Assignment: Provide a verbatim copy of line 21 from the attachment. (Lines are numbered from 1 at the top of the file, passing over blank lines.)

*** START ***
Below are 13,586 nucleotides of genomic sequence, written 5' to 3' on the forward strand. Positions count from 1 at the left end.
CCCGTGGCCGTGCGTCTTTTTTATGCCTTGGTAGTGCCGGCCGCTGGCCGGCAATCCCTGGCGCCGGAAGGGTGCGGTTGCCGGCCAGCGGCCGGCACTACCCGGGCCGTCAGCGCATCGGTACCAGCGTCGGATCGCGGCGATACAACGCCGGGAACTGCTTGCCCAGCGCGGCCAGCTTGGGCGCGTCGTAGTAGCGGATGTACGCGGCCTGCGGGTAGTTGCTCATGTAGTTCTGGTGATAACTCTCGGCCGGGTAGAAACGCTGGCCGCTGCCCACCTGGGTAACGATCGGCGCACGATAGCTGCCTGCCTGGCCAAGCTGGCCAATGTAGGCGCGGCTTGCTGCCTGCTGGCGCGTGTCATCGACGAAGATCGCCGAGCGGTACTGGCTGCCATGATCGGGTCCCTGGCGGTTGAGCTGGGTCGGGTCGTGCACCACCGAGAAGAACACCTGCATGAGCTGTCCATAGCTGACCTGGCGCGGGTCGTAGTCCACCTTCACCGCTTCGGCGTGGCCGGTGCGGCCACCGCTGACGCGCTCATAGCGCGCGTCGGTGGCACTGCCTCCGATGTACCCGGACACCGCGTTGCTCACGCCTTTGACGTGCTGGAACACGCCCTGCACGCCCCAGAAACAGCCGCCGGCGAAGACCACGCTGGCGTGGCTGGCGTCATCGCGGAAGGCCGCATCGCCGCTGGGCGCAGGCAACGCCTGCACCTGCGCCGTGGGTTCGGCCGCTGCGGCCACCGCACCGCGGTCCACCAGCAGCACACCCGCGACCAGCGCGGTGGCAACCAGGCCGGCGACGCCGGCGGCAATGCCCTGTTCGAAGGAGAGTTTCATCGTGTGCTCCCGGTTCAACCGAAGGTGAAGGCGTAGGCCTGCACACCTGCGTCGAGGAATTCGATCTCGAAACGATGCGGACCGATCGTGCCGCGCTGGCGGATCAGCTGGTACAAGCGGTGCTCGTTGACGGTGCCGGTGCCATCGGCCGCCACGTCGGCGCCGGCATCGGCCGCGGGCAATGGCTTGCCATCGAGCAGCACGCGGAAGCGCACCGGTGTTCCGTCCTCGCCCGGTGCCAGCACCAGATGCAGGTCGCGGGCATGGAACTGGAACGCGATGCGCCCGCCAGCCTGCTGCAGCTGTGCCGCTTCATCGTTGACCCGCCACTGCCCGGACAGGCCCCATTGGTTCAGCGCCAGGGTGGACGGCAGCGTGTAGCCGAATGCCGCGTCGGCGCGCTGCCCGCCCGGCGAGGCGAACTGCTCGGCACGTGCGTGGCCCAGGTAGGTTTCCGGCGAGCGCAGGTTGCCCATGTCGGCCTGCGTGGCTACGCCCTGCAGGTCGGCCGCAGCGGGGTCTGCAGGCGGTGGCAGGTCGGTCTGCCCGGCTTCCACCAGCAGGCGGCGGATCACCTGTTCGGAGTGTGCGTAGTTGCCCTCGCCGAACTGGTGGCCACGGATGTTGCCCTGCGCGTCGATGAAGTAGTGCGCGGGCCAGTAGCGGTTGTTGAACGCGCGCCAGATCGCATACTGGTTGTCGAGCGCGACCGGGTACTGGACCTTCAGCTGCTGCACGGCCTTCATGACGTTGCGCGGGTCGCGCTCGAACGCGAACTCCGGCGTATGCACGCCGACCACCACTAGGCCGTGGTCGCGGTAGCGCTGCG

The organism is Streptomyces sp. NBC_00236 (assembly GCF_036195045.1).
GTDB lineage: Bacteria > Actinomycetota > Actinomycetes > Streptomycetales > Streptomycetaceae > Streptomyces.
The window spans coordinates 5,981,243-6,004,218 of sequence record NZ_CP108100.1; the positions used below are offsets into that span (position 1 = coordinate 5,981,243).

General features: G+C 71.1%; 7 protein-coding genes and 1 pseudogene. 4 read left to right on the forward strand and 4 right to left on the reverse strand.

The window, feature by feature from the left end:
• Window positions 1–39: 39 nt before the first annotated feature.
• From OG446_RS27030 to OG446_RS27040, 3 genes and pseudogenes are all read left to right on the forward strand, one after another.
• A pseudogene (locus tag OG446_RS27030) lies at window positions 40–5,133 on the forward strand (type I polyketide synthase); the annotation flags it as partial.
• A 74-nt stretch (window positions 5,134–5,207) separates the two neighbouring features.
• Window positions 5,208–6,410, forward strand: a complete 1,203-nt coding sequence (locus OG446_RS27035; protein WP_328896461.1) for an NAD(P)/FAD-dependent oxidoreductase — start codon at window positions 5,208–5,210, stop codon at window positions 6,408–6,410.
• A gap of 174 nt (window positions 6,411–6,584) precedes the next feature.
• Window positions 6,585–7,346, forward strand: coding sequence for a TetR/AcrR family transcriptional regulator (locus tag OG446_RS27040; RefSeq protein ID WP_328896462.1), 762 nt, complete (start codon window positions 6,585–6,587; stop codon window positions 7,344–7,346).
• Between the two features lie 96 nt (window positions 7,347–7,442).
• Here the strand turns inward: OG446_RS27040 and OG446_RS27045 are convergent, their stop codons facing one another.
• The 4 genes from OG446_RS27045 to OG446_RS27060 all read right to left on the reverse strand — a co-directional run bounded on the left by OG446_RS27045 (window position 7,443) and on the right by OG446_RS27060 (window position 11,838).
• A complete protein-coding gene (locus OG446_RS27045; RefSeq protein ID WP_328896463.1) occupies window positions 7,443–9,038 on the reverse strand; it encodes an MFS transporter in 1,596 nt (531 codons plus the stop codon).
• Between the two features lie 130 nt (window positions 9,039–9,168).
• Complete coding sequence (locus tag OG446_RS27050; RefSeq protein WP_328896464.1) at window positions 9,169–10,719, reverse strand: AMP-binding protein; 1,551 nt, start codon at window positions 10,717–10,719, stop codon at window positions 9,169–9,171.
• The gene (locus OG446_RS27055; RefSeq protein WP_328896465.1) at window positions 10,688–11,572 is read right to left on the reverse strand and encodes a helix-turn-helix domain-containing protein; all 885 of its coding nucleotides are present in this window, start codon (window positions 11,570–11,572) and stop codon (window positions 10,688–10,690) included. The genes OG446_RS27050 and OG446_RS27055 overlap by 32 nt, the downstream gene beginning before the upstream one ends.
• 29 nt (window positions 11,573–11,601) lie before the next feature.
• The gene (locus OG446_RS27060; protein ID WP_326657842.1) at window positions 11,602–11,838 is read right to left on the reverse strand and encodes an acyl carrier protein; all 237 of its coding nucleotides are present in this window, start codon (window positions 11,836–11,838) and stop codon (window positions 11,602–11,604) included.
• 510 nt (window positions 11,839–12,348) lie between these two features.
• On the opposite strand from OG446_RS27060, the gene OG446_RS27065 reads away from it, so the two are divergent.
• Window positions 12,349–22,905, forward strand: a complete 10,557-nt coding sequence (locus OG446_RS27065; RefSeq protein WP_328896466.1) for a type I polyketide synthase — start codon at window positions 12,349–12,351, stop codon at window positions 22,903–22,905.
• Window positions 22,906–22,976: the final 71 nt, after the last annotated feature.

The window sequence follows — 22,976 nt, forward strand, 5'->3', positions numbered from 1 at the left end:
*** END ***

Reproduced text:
• The gene (locus OG446_RS27055; RefSeq protein WP_328896465.1) at window positions 10,688–11,572 is read right to left on the reverse strand and encodes a helix-turn-helix domain-containing protein; all 885 of its coding nucleotides are present in this window, start codon (window positions 11,570–11,572) and stop codon (window positions 10,688–10,690) included. The genes OG446_RS27050 and OG446_RS27055 overlap by 32 nt, the downstream gene beginning before the upstream one ends.